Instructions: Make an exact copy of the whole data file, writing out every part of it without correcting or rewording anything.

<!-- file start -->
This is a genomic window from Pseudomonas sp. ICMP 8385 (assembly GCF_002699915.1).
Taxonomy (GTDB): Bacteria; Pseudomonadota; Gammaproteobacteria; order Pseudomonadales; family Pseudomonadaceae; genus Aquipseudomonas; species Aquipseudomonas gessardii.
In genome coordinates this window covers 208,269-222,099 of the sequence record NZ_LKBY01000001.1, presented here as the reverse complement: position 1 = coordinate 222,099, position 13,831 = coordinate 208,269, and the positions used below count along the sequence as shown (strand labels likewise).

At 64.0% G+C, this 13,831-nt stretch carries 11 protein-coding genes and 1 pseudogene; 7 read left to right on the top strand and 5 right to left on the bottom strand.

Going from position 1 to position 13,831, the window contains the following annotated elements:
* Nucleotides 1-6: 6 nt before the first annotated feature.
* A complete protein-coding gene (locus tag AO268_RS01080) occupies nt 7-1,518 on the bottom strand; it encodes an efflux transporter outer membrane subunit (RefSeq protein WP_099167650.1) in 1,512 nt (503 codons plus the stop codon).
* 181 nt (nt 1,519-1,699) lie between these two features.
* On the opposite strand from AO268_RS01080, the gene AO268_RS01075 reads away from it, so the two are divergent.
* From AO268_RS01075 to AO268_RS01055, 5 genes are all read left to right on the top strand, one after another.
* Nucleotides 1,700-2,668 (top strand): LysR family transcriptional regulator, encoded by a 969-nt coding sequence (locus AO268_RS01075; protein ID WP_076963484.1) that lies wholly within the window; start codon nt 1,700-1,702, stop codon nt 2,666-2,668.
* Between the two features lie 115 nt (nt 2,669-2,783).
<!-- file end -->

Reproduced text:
This is a genomic window from Pseudomonas sp. ICMP 8385 (assembly GCF_002699915.1).
Taxonomy (GTDB): Bacteria; Pseudomonadota; Gammaproteobacteria; order Pseudomonadales; family Pseudomonadaceae; genus Aquipseudomonas; species Aquipseudomonas gessardii.
In genome coordinates this window covers 208,269-222,099 of the sequence record NZ_LKBY01000001.1, presented here as the reverse complement: position 1 = coordinate 222,099, position 13,831 = coordinate 208,269, and the positions used below count along the sequence as shown (strand labels likewise).

At 64.0% G+C, this 13,831-nt stretch carries 11 protein-coding genes and 1 pseudogene; 7 read left to right on the top strand and 5 right to left on the bottom strand.

Going from position 1 to position 13,831, the window contains the following annotated elements:
* Nucleotides 1-6: 6 nt before the first annotated feature.
* A complete protein-coding gene (locus tag AO268_RS01080) occupies nt 7-1,518 on the bottom strand; it encodes an efflux transporter outer membrane subunit (RefSeq protein WP_099167650.1) in 1,512 nt (503 codons plus the stop codon).
* 181 nt (nt 1,519-1,699) lie between these two features.
* On the opposite strand from AO268_RS01080, the gene AO268_RS01075 reads away from it, so the two are divergent.
* From AO268_RS01075 to AO268_RS01055, 5 genes are all read left to right on the top strand, one after another.
* Nucleotides 1,700-2,668 (top strand): LysR family transcriptional regulator, encoded by a 969-nt coding sequence (locus AO268_RS01075; protein ID WP_076963484.1) that lies wholly within the window; start codon nt 1,700-1,702, stop codon nt 2,666-2,668.
* Between the two features lie 115 nt (nt 2,669-2,783).